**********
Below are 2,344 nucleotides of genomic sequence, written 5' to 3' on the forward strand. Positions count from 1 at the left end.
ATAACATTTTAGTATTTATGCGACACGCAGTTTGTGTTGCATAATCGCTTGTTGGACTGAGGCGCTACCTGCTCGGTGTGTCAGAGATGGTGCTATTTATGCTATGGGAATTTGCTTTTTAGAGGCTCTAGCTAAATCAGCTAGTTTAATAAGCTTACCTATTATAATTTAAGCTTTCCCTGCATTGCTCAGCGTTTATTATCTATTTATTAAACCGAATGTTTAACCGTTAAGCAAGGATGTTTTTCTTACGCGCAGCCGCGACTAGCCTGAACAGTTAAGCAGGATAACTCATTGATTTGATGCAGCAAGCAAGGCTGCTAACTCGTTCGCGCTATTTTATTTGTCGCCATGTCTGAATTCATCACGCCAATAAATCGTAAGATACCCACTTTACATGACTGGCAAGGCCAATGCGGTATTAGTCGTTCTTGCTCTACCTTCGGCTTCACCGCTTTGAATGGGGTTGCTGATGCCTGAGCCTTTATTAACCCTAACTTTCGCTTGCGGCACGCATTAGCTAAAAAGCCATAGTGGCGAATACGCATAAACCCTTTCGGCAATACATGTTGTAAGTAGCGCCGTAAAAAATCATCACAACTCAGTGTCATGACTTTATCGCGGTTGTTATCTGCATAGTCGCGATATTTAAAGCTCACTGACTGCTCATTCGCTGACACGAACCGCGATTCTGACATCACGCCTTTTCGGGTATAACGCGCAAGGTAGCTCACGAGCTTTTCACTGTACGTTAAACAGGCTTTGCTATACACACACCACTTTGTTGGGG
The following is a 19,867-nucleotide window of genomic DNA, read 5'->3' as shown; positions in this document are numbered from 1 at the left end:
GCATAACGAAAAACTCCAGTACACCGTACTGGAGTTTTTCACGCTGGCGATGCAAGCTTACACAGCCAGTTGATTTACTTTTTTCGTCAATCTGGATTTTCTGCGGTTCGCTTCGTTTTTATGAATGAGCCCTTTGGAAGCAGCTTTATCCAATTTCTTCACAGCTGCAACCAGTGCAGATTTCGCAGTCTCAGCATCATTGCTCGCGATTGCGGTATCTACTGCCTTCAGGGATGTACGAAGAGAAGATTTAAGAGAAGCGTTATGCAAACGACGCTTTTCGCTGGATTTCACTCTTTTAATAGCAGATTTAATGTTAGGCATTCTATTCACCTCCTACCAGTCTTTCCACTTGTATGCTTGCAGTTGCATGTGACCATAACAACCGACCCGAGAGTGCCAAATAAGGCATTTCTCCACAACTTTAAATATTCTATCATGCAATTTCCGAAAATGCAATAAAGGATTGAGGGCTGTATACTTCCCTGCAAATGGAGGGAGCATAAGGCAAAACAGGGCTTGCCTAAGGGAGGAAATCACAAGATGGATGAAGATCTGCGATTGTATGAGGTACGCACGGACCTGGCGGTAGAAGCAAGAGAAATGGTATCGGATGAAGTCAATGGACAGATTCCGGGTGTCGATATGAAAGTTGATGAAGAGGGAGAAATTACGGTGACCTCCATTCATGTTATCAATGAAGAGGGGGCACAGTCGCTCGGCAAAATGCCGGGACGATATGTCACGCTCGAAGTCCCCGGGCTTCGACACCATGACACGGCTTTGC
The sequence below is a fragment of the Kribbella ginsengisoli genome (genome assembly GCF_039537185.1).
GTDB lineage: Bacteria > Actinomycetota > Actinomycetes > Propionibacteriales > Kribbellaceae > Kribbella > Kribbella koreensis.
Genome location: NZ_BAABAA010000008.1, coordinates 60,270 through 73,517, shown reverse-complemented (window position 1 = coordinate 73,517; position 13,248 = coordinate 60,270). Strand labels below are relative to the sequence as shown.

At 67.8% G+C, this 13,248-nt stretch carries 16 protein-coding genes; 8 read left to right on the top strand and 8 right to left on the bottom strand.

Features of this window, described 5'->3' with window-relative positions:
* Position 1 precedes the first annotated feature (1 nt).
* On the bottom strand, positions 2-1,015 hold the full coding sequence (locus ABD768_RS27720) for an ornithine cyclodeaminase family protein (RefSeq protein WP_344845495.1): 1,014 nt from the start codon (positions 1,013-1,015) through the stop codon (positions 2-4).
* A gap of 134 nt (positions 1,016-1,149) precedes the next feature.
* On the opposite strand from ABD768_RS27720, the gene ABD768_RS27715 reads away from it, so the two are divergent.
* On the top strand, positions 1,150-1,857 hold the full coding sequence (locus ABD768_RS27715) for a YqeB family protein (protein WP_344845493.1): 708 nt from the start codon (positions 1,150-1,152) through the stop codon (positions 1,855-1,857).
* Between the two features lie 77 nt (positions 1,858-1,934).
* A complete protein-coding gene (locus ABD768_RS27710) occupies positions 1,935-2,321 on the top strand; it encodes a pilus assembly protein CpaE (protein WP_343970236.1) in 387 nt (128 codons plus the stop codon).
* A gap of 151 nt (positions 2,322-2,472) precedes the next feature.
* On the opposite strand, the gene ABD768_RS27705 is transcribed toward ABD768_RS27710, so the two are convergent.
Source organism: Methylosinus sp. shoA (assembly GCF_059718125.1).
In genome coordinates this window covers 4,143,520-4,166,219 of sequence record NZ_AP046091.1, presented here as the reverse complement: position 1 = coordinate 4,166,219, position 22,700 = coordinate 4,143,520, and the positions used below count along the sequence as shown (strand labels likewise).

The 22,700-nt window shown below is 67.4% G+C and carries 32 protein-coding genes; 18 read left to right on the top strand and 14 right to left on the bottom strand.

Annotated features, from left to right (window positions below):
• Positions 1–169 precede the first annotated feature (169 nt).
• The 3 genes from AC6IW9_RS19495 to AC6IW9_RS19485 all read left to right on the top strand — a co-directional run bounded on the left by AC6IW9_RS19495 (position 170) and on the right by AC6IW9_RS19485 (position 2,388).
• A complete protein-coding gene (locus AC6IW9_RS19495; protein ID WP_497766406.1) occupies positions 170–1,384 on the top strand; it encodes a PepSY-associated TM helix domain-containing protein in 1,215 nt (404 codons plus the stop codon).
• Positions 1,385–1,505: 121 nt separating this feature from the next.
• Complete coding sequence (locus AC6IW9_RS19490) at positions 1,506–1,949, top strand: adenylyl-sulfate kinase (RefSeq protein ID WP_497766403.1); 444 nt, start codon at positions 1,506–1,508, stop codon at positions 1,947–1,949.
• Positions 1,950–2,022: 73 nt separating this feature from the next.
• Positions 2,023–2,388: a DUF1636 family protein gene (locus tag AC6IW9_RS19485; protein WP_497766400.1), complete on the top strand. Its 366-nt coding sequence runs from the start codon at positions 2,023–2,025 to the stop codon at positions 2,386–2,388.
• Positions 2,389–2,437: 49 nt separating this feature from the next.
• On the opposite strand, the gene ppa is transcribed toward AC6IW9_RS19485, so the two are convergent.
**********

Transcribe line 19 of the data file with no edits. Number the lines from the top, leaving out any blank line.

Source organism: Methylosinus sp. shoA (assembly GCF_059718125.1).